References and nested data structures

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This is the eighth set of slightly updated slides from a Perl programming course that I held some years ago.
I want to share it with everyone looking for intransitive Perl-knowledge.
A table of content for all presentations can be found at i-can.eu.
The source code for the examples and the presentations in ODP format are on https://github.com/kberov/PerlProgrammingCourse

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References and nested data structures

  1. 1. Perl Programming Course References and nested data structuresKrassimir BerovI-can.eu
  2. 2. Contents1. What are references?2. Reference types3. Creating references4. Using references5. Reference interpolation
  3. 3. What are references?• A piece of data that tells us the location of another piece of data• A reference is a scalar value that refers to an array or a hash (or to just about anything else).• References are the way to implement complicated data structures in Perl• References are like pointers that know what they point to
  4. 4. Reference types• Builtin types include: SCALAR ARRAY HASH CODE REF GLOB LVALUE FORMAT IO VSTRING Regexp
  5. 5. Reference types• Most used: SCALAR – reference to scalar ARRAY – reference to array HASH – reference to hash CODE – reference to anonymous sub
  6. 6. Creating references• Just two ways to make a reference 1. By putting a in front of a variable $aref = @array; # $aref - reference to @array $href = %hash; # $href - reference to %hash $sref = $scalar; # $sref - reference to $scalar 2. [ITEMS] makes a new, anonymous array, {ITEMS} makes a new, anonymous hash $aref = [ 1, "foo", undef, 13 ]; # $aref now holds a reference to an array $href = { APR => 4, AUG => 8 }; # $href now holds a reference to a hash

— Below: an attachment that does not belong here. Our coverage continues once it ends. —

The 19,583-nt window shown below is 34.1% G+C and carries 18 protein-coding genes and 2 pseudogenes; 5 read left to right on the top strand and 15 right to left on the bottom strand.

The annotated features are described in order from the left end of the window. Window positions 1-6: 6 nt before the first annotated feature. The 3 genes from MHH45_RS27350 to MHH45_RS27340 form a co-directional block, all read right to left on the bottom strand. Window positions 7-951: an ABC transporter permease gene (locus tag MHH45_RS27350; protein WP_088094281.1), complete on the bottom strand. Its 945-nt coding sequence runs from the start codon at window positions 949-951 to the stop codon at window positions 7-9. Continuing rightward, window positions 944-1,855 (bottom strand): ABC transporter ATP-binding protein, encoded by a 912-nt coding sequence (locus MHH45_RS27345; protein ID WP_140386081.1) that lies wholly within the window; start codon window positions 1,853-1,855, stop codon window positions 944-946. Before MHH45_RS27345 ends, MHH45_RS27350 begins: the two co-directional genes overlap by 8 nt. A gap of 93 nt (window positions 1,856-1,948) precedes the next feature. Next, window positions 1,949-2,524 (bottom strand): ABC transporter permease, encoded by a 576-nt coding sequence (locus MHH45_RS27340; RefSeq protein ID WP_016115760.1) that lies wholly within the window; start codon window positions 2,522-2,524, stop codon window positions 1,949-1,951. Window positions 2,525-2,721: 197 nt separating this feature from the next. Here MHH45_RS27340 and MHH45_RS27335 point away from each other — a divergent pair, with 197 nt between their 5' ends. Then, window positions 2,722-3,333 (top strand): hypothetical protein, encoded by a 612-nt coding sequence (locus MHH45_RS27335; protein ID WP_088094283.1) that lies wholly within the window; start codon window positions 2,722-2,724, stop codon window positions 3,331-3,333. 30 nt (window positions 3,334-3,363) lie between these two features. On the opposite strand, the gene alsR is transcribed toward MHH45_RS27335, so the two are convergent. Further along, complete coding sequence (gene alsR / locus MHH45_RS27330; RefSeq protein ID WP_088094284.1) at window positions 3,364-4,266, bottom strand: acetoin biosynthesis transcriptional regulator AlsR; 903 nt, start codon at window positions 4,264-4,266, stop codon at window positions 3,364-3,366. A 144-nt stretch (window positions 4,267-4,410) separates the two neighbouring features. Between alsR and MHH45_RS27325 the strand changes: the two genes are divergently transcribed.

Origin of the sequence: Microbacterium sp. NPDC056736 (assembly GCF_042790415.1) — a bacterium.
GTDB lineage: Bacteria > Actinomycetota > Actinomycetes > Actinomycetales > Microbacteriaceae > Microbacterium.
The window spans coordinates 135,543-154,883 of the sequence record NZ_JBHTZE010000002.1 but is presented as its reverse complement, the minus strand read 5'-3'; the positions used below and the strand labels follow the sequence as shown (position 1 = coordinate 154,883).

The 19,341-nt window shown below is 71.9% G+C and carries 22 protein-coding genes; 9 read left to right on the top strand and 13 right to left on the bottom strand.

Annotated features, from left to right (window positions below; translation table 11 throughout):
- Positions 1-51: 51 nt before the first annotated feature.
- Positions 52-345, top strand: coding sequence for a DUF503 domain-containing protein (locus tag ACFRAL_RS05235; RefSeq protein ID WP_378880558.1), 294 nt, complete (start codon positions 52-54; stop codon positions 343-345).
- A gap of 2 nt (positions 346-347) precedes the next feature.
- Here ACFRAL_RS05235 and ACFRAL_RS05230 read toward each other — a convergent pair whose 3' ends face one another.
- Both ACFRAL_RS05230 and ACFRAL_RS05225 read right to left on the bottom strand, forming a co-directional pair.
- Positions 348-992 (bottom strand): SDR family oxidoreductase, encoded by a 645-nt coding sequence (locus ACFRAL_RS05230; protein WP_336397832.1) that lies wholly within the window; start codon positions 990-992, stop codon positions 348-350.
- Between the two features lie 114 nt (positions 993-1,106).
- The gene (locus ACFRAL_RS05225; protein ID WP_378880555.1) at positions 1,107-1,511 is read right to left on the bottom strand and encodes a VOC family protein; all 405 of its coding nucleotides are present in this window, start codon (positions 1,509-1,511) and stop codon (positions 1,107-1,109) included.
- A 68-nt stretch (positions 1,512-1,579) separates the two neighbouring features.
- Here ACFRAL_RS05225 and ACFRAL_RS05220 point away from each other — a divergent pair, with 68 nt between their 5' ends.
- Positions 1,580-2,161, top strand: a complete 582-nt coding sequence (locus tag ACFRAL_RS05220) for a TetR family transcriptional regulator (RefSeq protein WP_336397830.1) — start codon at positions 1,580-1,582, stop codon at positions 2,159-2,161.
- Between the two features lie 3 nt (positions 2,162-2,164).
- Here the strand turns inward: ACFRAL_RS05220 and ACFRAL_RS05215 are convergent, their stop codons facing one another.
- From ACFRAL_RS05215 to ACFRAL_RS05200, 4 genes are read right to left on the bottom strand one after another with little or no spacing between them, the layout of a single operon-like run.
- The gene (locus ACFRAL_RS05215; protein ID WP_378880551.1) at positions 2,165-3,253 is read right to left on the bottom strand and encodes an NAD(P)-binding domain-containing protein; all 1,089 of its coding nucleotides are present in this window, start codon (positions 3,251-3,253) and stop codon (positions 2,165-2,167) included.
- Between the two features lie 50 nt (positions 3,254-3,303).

7. 7. Using references• Just two ways to use references 1. Use curly braces preceded with the sigil of the variable you refer to @{$aref}; # An array reverse @{$aref}; # Reverse the array ${$aref}[3]; # An element of the array ${$aref}[3] = 17; # Assigning an element %{$href}; # A hash keys %{$href}; # Get the keys from the hash ${$href}{red} # An element of the hash ${$href}{red} = 17; # Assigning an element
  8. 8. Using references (2)• Just two ways to use references 2. Use the arrow operator to access elements ● In between two subscripts, the arrow is optional. @$aref; # An array reverse @$aref; # Reverse the array $aref->[3]; # An element of the array $aref->[3] = 17; # Assigning an element $aref->[0]->[2] can be written as $aref->[0][2] %$href; # A hash keys %$href; # Get the keys from the hash $href->{red} # An element of the hash $href->{red} = 17; # Assigning an element $href->{green}->{leaf} can be written as $href->{green}{leaf}
  9. 9. Using references• Example: my $self = { name =>Krassi, family_name => Berov, children =>[qw|Maria Pavel Viktoria|], favorite_things =>{ } }; print "Hello! I am $self->{name} $self->{family_name}" print I have . scalar @{$self->{children}} . children.; print They are named: . map {$_ . "n"} @{$self->{children}}; #see using.pl for more
  10. 10. Using references• Example: my $self = { name =>Krassi, family_name => Berov, children =>[qw|Maria Pavel Viktoria|], favorite_things =>{ } }; print "Hello! I am $self->{name} $self->{family_name}" print I have . scalar @{$self->{children}} . children.; print They are named: . map {$_ . "n"} @{$self->{children}}; #see using.pl for more
  11. 11. Reference interpolation• Example: my @pets = qw|Goldy Amelia Jako|; my $self = { name =>Krassi, family_name => Berov, can => sub { return shift }, pets => @pets, children =>[qw|Maria Pavel Victoria|], }; print <<TXT; Hello! I am $self->{name} $self->{family_name}. I can ${$self->{can}(talk)}. My first child is $self->{children}[0]. My last child is $self->{children}[-1]. I do not have a pet named $self->{pets}[1]. TXT
  12. 12. References and nested data structures• Resources • perlreftut • perllol • perldsc • perlref • Beginning Perl (Chapter 7 – References)
  13. 13. Referencesand nested data structuresQuestions?

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